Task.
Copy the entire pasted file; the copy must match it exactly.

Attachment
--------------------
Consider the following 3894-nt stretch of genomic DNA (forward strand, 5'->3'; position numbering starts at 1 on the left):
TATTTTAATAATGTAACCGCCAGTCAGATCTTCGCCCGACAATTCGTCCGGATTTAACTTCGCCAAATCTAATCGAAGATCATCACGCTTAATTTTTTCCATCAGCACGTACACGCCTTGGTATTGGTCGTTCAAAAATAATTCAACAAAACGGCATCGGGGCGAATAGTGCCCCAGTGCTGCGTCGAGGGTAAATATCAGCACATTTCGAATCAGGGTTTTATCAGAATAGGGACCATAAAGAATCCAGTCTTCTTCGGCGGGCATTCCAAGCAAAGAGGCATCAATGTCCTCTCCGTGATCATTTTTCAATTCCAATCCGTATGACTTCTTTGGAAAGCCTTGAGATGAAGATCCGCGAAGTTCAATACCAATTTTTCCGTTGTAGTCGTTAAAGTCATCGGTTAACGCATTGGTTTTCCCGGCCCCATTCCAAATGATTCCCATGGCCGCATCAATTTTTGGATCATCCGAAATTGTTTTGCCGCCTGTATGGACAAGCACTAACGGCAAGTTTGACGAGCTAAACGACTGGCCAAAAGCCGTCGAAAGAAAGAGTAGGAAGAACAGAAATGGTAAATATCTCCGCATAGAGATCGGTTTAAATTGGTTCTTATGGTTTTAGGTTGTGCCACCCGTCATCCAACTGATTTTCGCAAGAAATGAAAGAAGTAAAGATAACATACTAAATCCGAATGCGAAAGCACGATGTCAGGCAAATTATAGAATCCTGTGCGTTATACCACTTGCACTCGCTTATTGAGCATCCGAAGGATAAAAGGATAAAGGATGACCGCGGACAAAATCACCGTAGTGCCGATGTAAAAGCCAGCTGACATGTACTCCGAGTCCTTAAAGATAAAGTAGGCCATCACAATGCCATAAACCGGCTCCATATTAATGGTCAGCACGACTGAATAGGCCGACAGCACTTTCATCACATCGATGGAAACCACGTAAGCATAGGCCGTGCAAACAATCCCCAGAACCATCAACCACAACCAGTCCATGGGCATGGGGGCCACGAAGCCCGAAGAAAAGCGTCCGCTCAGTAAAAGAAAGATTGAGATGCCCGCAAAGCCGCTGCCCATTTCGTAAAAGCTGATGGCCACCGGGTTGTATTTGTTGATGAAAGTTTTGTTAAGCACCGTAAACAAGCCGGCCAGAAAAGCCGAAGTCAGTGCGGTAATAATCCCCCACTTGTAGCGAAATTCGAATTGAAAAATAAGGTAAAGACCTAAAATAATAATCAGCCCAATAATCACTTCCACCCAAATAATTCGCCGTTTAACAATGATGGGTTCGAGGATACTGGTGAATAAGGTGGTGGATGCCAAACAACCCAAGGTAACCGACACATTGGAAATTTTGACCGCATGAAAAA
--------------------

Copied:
Consider the following 3894-nt stretch of genomic DNA (forward strand, 5'->3'; position numbering starts at 1 on the left):
TATTTTAATAATGTAACCGCCAGTCAGATCTTCGCCCGACAATTCGTCCGGATTTAACTTCGCCAAATCTAATCGAAGATCATCACGCTTAATTTTTTCCATCAGCACGTACACGCCTTGGTATTGGTCGTTCAAAAATAATTCAACAAAACGGCATCGGGGCGAATAGTGCCCCAGTGCTGCGTCGAGGGTAAATATCAGCACATTTCGAATCAGGGTTTTATCAGAATAGGGACCATAAAGAATCCAGTCTTCTTCGGCGGGCATTCCAAGCAAAGAGGCATCAATGTCCTCTCCGTGATCATTTTTCAATTCCAATCCGTATGACTTCTTTGGAAAGCCTTGAGATGAAGATCCGCGAAGTTCAATACCAATTTTTCCGTTGTAGTCGTTAAAGTCATCGGTTAACGCATTGGTTTTCCCGGCCCCATTCCAAATGATTCCCATGGCCGCATCAATTTTTGGATCATCCGAAATTGTTTTGCCGCCTGTATGGACAAGCACTAACGGCAAGTTTGACGAGCTAAACGACTGGCCAAAAGCCGTCGAAAGAAAGAGTAGGAAGAACAGAAATGGTAAATATCTCCGCATAGAGATCGGTTTAAATTGGTTCTTATGGTTTTAGGTTGTGCCACCCGTCATCCAACTGATTTTCGCAAGAAATGAAAGAAGTAAAGATAACATACTAAATCCGAATGCGAAAGCACGATGTCAGGCAAATTATAGAATCCTGTGCGTTATACCACTTGCACTCGCTTATTGAGCATCCGAAGGATAAAAGGATAAAGGATGACCGCGGACAAAATCACCGTAGTGCCGATGTAAAAGCCAGCTGACATGTACTCCGAGTCCTTAAAGATAAAGTAGGCCATCACAATGCCATAAACCGGCTCCATATTAATGGTCAGCACGACTGAATAGGCCGACAGCACTTTCATCACATCGATGGAAACCACGTAAGCATAGGCCGTGCAAACAATCCCCAGAACCATCAACCACAACCAGTCCATGGGCATGGGGGCCACGAAGCCCGAAGAAAAGCGTCCGCTCAGTAAAAGAAAGATTGAGATGCCCGCAAAGCCGCTGCCCATTTCGTAAAAGCTGATGGCCACCGGGTTGTATTTGTTGATGAAAGTTTTGTTAAGCACCGTAAACAAGCCGGCCAGAAAAGCCGAAGTCAGTGCGGTAATAATCCCCCACTTGTAGCGAAATTCGAATTGAAAAATAAGGTAAAGACCTAAAATAATAATCAGCCCAATAATCACTTCCACCCAAATAATTCGCCGTTTAACAATGATGGGTTCGAGGATACTGGTGAATAAGGTGGTGGATGCCAAACAACCCAAGGTAACCGACACATTGGAAATTTTGACCGCATGAAAAA